|Publication number||US6469669 B1|
|Application number||US 09/505,232|
|Publication date||Oct 22, 2002|
|Filing date||Feb 16, 2000|
|Priority date||Feb 16, 1999|
|Publication number||09505232, 505232, US 6469669 B1, US 6469669B1, US-B1-6469669, US6469669 B1, US6469669B1|
|Inventors||Allen Minh-Triet Tran|
|Original Assignee||Qualcomm Incorporated|
|Export Citation||BiBTeX, EndNote, RefMan|
|Patent Citations (9), Referenced by (10), Classifications (15), Legal Events (4)|
|External Links: USPTO, USPTO Assignment, Espacenet|
The following application of common assignee contains some common disclosure with that of the present invention: Multi-layered Shielded Substrate Antenna, Ser. No. 09/059,605 (QCPA517), filed, Apr. 13, 1998 and incorporated herein by reference in its entirety. Another related application is Provisional Application entitled “Hybrid Antenna for Portable Wireless Communication”, Ser. No. 60/120,255 and filed on Feb. 16,1999.
1. Field of Invention
The present invention relates generally to antennas, and more particularly, to a hybrid antenna system including a displaceable whip antenna and a concealed antenna configured for use in a portable wireless communications device.
2. Related Art
In recent years, a substantial increase in the use of personal wireless communications devices (WCDs), such as cellular telephones, has fueled a corresponding increase in the need for suitable antennas for the WCDs. A number of important requirements drive the configuration of such an antenna, including low antenna part and manufacturing costs, compact size, omnidirectional gain and suitable frequency bandwidth, high reliability, pleasing aesthetics or appearance, and comfortable ergonomic packaging.
One type of commonly used antenna configuration includes an elongated whip or monopole/dipole antenna. In one known configuration, the whip antenna selectively extends from or retracts into a cellular telephone casing. An extended whip antenna advantageously maintains a relatively uniform omnidirectional gain pattern even when a user holds the cellular telephone near his or her head because the extended whip antenna extends away from the cellular telephone and the user's head. Therefor, the whip antenna works well in relatively low receive power situations, for example, at the edge of a signal coverage zone or cell. On the other hand, disadvantages arising from the elongate, protruding contour of the whip antenna include a susceptibility to damage and unsightliness to aesthetically sensitive consumers.
Cellular telephones often include a short helical antenna used in conjunction with the whip antenna and activated when the whip antenna is retracted into the casing of the cellular telephone. The helical antenna typically includes a radiator length approximating that of the whip antenna, even though the helical antenna is more compact, more aesthetically pleasing, and less susceptible to damage than the whip antenna. Nevertheless, the helical antenna protrudes substantially and permanently from the cellular telephone so as to adversely impact cellular telephone aesthetics and render the helical antenna susceptible to damage.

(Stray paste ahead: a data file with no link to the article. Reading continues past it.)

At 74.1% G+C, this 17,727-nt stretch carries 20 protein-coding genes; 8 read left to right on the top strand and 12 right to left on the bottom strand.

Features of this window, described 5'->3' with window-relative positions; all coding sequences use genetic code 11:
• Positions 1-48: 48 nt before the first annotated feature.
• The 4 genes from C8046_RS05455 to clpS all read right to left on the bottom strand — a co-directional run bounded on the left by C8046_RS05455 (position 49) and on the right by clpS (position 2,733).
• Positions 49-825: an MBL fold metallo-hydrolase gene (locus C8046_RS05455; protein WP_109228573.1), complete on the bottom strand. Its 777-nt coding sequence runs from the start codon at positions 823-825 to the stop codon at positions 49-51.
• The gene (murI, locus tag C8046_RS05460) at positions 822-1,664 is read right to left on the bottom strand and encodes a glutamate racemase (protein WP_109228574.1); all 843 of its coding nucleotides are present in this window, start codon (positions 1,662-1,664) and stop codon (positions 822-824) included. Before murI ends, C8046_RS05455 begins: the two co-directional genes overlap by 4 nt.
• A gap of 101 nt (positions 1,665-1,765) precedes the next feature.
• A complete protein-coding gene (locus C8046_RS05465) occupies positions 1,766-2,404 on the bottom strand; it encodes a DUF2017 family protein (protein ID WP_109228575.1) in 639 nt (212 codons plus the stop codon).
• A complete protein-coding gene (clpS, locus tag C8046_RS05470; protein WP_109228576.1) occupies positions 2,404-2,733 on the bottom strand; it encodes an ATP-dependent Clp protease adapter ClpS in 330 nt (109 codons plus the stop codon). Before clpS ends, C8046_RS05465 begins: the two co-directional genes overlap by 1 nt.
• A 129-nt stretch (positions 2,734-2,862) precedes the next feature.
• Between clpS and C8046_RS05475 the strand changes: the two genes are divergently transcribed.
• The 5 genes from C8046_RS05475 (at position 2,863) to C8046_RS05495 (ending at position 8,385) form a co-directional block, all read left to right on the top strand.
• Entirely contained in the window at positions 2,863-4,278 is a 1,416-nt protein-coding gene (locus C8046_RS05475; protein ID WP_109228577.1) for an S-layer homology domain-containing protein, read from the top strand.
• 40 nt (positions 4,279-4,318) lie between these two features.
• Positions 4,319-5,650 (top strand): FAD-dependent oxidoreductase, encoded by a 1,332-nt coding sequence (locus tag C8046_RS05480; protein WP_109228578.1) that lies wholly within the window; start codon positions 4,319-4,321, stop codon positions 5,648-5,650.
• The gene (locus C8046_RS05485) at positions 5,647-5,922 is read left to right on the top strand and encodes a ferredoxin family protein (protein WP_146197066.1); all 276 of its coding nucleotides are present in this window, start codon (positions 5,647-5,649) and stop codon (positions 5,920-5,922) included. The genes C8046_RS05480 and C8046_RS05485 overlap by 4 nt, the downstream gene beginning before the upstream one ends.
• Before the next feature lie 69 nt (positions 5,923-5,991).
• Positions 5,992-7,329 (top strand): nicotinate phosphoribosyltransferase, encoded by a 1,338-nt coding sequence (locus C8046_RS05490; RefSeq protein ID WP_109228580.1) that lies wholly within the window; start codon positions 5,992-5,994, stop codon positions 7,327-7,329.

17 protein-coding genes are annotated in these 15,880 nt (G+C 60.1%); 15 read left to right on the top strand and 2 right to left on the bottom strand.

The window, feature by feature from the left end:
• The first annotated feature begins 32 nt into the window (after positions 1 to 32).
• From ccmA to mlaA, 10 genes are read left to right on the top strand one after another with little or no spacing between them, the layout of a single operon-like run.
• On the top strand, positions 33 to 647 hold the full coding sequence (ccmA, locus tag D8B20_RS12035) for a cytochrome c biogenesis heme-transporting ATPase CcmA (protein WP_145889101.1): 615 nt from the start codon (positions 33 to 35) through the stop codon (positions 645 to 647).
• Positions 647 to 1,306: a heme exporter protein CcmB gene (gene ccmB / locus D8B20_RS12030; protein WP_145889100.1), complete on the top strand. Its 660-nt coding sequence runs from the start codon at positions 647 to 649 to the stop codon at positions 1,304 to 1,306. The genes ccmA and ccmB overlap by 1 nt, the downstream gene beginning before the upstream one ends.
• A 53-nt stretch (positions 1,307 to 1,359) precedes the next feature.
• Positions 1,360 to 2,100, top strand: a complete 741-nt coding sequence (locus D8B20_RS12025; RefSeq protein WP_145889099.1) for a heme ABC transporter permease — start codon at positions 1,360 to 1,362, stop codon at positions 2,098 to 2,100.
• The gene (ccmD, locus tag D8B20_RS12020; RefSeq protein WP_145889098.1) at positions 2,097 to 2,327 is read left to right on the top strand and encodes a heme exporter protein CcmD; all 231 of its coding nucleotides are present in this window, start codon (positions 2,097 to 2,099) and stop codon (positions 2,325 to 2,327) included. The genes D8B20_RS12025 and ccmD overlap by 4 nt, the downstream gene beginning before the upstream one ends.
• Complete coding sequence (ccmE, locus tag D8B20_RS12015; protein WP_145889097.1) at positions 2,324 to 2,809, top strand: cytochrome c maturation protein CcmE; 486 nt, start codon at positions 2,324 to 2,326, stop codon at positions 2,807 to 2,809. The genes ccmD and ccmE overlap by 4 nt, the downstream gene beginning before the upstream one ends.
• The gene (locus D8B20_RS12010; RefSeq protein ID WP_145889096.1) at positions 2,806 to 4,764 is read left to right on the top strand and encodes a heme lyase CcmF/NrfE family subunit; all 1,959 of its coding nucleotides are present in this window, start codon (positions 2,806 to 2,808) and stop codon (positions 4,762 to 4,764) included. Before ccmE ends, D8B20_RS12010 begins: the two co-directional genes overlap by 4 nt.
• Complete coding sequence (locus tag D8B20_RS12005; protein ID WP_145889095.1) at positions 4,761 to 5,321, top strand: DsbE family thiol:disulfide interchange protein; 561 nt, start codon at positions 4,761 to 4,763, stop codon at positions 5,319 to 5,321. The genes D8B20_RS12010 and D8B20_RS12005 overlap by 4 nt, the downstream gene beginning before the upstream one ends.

Accordingly, cellular telephone manufacturers offer other, more aesthetically pleasing alternatives to the whip and helical antennas, such as an internal antenna housed wholly within and protected by a casing of the cellular telephone. Such an internally mounted antenna permits a cellular telephone manufacturer to construct sleek, aesthetically pleasing, and ergonomically satisfying cellular telephones. Because the internal antenna is encased within the cellular telephone, it works well in relatively high and normal receive signal power situations, but not as well at fringe coverage areas where received signal power is relatively low. Also, while aesthetically more acceptable than the whip antenna, the internal antenna (and the helical antenna mentioned above) suffers adverse antenna gain modification due to antenna loading when the user grasps the casing near the internal antenna, and when the user holds the casing, and thus the internal antenna, near his or her head.
Hence, in an antenna system for a Wireless Communication Device (WCD), there is a need to combine the performance advantages of a whip antenna with the aesthetic and ergonomic advantages associated with an internal antenna, and to mitigate the disadvantages associated with each of these antenna types.
The present invention provides a hybrid antenna system for a portable WCD. The hybrid antenna system includes a concealed, internal shielded substrate antenna fixedly mounted wholly internally within a casing of the portable WCD. The hybrid antenna system also includes a displaceable antenna, such as a whip antenna, that is selectively extendable from and retractable within the casing. The antenna system includes a mechanism for electrically coupling the displaceable antenna to internal RF circuitry of the portable WCD when the displaceable antenna is in an extended position and for electrically isolating the displaceable antenna from the internal RF circuitry when the displaceable antenna is in a retracted position within the casing.